They were originally supposed to have a separate summit of their own. But instead, Vladimir Putin and President Obama managed all of 15 seconds of "tight smiles and a businesslike handshake" as Obama arrived in Russia for the G20 summit, reports Reuters. It might be all the face time they have with each other, as the two leaders stake out their opposite positions on what to do about Syria. Consider this nugget from the Guardian: Russian officials changed the seating order at the summit to go by the English alphabet rather than the Russian one. That puts five leaders between the two of them. "Had the Russian alphabet been used, Putin and Obama would have been almost cheek-by-jowl," writes Ian Traynor.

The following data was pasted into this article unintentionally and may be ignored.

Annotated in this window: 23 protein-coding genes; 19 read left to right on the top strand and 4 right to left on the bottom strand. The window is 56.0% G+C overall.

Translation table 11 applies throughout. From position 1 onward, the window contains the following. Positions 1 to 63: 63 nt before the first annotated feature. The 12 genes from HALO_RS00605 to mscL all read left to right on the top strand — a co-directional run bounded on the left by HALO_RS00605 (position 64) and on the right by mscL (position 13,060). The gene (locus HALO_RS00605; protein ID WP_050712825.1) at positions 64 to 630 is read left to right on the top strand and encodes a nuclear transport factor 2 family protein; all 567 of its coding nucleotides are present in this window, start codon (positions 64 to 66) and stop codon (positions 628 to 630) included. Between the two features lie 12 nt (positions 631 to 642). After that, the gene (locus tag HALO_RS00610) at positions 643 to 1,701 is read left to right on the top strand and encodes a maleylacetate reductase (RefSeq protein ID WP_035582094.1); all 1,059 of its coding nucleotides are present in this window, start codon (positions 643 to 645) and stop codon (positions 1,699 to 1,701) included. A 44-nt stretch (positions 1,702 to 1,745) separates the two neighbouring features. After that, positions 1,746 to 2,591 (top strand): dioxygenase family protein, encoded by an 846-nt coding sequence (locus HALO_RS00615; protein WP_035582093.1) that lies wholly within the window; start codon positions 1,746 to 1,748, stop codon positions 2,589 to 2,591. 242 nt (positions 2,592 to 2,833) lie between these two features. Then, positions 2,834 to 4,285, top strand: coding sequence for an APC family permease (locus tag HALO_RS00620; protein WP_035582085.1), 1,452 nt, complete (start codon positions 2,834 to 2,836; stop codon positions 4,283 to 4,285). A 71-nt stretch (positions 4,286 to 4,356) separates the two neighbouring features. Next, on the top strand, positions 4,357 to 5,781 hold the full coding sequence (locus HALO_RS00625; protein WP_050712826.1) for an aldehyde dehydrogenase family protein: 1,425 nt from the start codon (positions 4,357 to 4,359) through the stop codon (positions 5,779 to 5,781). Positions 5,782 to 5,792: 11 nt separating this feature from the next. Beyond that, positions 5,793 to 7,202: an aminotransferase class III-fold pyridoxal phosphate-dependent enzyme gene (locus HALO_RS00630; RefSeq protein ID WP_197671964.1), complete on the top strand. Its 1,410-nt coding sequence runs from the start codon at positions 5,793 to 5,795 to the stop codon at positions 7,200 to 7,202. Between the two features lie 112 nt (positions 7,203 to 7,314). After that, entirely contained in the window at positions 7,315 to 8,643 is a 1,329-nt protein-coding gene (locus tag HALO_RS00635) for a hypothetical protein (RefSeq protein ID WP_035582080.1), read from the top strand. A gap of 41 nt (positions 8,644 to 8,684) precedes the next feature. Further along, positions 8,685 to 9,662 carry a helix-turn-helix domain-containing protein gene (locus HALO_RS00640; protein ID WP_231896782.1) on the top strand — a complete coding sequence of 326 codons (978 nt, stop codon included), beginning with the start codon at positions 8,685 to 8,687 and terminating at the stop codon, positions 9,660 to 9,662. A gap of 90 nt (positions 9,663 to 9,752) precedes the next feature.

As the summit got underway, the AP reports that Obama tried to make his case on the sidelines to Japan's prime minister. "The use of chemical weapons in Syria is not only a tragedy but also a violation of international law that must be addressed," he said. But a Chinese official responded, "War isn't the fundamental way to solve problems in Syria." Obama, however, is getting support from France, reports the Wall Street Journal. President François Hollande is pushing European leaders at the summit to back a statement denouncing Bashar al-Assad's regime.